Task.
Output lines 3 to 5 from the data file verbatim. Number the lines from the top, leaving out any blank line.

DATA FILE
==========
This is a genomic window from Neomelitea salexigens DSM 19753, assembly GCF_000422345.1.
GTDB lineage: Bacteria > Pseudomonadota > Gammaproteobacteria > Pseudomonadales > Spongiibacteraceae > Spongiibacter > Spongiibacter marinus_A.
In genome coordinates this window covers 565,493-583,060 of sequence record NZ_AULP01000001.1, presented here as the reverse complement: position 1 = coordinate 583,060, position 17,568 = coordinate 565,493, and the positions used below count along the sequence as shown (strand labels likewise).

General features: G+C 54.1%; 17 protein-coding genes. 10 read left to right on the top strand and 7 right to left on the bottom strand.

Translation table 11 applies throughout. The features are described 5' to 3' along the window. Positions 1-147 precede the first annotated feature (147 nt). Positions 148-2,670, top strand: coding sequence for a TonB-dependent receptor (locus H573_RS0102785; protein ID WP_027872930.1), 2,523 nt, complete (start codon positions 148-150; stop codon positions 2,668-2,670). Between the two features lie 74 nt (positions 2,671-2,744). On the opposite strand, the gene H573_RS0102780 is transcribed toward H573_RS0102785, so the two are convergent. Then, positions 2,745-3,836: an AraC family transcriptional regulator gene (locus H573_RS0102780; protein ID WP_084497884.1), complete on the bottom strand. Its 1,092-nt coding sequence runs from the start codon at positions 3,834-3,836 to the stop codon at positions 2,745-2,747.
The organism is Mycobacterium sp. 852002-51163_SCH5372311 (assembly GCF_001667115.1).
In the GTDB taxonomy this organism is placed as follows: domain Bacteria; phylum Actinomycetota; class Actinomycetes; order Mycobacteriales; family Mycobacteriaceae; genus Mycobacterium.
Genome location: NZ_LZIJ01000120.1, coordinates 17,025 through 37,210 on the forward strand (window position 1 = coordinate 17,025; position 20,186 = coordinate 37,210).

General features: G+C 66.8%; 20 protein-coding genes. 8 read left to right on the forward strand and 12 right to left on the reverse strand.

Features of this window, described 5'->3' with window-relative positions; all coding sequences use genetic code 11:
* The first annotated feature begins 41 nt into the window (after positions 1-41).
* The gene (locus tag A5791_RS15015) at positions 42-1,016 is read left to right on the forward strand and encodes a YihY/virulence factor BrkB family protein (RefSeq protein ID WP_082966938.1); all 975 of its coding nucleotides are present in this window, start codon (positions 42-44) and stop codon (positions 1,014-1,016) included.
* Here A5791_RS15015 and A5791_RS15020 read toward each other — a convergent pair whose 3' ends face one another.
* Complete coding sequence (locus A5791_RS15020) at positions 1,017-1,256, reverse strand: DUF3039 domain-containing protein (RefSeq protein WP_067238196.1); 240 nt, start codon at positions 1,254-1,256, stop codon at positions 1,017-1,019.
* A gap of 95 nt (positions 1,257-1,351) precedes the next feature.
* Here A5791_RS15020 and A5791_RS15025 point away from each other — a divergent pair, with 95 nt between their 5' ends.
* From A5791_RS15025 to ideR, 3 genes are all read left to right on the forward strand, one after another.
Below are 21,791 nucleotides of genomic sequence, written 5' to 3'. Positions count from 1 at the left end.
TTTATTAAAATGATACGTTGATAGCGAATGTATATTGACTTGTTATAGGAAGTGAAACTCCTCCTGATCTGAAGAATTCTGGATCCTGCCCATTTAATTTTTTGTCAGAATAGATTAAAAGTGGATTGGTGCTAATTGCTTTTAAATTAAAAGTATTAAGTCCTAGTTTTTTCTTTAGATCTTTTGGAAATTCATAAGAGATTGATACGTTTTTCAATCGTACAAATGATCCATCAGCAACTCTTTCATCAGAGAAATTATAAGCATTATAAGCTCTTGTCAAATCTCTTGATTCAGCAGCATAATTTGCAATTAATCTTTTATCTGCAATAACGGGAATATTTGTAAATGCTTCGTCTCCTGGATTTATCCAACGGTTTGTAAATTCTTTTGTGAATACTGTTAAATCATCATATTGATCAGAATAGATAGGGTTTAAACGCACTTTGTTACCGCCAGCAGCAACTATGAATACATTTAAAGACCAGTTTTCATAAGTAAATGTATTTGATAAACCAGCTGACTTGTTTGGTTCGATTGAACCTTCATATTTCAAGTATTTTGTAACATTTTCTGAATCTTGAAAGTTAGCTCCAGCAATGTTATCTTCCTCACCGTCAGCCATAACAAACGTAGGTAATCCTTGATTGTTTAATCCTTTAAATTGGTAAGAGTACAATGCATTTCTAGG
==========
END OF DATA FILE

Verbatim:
In genome coordinates this window covers 565,493-583,060 of sequence record NZ_AULP01000001.1, presented here as the reverse complement: position 1 = coordinate 583,060, position 17,568 = coordinate 565,493, and the positions used below count along the sequence as shown (strand labels likewise).

General features: G+C 54.1%; 17 protein-coding genes. 10 read left to right on the top strand and 7 right to left on the bottom strand.

Translation table 11 applies throughout. The features are described 5' to 3' along the window. Positions 1-147 precede the first annotated feature (147 nt). Positions 148-2,670, top strand: coding sequence for a TonB-dependent receptor (locus H573_RS0102785; protein ID WP_027872930.1), 2,523 nt, complete (start codon positions 148-150; stop codon positions 2,668-2,670). Between the two features lie 74 nt (positions 2,671-2,744). On the opposite strand, the gene H573_RS0102780 is transcribed toward H573_RS0102785, so the two are convergent. Then, positions 2,745-3,836: an AraC family transcriptional regulator gene (locus H573_RS0102780; protein ID WP_084497884.1), complete on the bottom strand. Its 1,092-nt coding sequence runs from the start codon at positions 3,834-3,836 to the stop codon at positions 2,745-2,747.